November 13, 2021
The idea of “privilege” used by Prime Minister Trudeau, or that of “reward” used by Premier Legault, are not legal concepts.
Vaccinated persons cannot be granted privileges, nor can they be granted rewards. The imposition of such medieval, paternalistic, and infantilizing rules by our leaders has no place in a democratic society.
Working is not a privilege or a reward, nor is educating oneself and educating others, or moving freely, to name only a few of the rights that are now being severely infringed. The law does not recognize “privileges” or “rewards”. The law only recognizes the concept of “rights”. Canadian citizens have rights. The Canadian Constitution and provincial legislations provide broad protection for the rights of individuals and communities, and infringements of rights must be done within the limits authorized by the Canadian Constitution. Thus, no person or category of persons can be granted privileges or rewards in defiance of the constitutional rules that govern our country. The use of such terms runs counter to the rule of law, which can be defined as, “the institutional system in which public power is subject to the law, bound to respecting the hierarchy of norms, the separation of powers and fundamental rights. […] Any attempt to destabilize or distort [the rule of law] must be seen as an attempt to take society away from the democratic model. All the more so when fundamental principles are abolished”.
But that is not all. It should be remembered that Canada is a signatory to most of the major international treaties, particularly the Universal Declaration of Human Rights and the International Covenant on Economic, Social, and Cultural Rights.
Although these instruments have not been incorporated into the Canadian Charter of Rights and Freedoms or into the provincial charters of rights, and although Canada showed great reluctance and even disinterest in these instruments when they were being prepared—much to the dismay of John P. Humphrey, a McGill professor leading the United Nations Human Rights Secretariat at the time of the drafting of the Declaration and a formidable contributor to this fundamental legal text—Canadian courts, through their broad and liberal interpretation of the Canadian Constitution and quasi-constitutional provincial instruments, do not hesitate to refer to them.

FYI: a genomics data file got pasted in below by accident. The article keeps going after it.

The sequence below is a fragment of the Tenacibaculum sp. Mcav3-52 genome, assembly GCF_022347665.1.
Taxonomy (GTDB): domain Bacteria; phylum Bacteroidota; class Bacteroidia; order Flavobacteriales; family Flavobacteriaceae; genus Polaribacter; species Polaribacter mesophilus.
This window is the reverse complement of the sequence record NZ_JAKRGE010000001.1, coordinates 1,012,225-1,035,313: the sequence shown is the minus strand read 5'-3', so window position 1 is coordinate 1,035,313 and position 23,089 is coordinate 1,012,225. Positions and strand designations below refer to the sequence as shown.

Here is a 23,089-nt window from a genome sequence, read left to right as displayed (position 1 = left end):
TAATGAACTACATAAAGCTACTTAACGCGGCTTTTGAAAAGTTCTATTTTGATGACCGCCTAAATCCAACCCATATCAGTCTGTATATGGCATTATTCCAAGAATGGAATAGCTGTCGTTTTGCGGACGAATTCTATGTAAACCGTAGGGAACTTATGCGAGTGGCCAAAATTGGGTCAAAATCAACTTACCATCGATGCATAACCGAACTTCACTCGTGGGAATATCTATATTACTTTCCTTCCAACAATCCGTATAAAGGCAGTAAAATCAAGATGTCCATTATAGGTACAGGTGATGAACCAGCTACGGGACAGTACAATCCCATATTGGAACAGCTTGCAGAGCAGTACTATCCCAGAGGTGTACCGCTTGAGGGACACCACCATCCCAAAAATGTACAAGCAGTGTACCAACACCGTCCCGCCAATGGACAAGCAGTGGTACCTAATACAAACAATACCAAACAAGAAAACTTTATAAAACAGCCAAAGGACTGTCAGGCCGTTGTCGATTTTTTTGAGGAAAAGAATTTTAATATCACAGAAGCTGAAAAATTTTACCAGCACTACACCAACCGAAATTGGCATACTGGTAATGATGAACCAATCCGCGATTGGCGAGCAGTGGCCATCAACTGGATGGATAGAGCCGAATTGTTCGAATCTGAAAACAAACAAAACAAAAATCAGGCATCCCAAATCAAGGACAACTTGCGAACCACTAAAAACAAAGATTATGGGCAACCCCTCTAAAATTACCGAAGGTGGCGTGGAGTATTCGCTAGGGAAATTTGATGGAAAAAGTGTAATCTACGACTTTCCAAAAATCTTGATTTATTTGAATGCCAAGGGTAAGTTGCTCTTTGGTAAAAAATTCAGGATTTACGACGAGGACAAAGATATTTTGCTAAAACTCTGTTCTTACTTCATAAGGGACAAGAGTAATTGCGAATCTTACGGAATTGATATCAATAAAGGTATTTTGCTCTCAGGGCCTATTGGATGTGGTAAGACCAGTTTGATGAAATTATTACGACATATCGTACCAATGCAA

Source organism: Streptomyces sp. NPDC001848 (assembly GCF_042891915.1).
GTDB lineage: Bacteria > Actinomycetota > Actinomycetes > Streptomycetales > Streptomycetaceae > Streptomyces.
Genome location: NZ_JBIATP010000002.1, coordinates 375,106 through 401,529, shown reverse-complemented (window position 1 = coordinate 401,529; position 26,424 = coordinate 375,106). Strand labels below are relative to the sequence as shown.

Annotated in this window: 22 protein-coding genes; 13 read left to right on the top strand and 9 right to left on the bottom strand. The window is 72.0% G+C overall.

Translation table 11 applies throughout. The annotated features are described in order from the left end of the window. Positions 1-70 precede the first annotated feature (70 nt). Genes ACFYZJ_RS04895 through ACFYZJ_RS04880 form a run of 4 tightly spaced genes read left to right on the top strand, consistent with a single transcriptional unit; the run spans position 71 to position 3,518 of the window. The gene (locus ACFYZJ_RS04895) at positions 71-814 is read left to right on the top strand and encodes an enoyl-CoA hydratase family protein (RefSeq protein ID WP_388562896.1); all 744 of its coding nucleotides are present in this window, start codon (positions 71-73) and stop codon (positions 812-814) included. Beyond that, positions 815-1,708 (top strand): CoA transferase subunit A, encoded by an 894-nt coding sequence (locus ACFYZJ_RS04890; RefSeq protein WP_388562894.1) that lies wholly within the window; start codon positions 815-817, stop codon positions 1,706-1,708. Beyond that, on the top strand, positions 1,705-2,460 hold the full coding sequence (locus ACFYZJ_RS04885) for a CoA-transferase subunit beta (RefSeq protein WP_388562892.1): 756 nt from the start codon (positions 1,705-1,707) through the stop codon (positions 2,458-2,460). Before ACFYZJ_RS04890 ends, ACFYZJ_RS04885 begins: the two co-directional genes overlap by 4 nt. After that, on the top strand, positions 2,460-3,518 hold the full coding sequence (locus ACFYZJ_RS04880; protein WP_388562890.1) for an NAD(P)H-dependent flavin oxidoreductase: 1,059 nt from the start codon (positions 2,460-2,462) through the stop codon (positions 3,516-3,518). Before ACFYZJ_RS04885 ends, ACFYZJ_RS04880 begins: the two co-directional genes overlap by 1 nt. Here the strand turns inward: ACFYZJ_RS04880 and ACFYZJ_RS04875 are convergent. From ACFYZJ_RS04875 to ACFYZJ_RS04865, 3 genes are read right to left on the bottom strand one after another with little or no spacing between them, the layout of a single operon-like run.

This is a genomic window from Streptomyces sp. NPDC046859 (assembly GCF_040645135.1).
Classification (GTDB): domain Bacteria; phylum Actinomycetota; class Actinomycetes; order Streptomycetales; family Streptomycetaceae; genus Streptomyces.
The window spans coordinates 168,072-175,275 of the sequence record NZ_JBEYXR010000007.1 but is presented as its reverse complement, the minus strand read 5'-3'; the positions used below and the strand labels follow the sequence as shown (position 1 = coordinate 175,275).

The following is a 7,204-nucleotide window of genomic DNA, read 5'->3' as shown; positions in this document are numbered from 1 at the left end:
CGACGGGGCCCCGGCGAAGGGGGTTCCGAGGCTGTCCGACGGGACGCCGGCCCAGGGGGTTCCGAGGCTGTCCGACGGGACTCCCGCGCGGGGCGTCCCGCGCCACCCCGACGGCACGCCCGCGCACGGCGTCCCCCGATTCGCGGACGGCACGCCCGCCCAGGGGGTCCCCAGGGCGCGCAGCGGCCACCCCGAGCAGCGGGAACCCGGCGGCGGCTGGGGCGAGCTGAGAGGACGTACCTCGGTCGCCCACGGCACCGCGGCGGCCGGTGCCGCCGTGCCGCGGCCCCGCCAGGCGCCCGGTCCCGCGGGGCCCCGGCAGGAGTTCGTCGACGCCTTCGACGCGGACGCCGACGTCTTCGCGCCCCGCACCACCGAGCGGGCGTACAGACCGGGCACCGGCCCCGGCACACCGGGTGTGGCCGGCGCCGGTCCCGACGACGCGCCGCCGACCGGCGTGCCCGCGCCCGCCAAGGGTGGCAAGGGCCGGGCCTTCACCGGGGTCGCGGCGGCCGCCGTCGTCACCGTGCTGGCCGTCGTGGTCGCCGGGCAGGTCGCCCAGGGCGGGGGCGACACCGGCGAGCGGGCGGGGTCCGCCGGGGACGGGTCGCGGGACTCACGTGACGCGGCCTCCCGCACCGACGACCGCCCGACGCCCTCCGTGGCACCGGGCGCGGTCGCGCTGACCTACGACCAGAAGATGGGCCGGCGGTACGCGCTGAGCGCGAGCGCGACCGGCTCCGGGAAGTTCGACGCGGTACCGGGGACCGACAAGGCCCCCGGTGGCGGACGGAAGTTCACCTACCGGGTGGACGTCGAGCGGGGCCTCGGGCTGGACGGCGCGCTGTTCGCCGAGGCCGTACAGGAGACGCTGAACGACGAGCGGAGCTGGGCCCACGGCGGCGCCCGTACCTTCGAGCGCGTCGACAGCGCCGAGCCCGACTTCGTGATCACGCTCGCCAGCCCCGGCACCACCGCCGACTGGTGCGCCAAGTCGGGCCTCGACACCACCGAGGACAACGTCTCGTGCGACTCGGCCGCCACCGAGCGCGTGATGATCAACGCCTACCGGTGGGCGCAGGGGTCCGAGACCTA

Thus, in addition to seriously undermining the rights enshrined in the Canadian Constitution, the health measures put in place are at odds with these international texts, recognized by the entire international community. Such disproportionate measures cannot be justified in a free and democratic society.
For example, Article 26 of the Universal Declaration of Human Rights, adopted by Canada in 1945, states in paragraphs 1 and 2 that:
1. “Everyone has the right to education. Education shall be free, at least in the elementary and fundamental stages. Elementary education shall be compulsory. Technical and professional education shall be made generally available; and higher education shall be equally accessible to all on the basis of merit.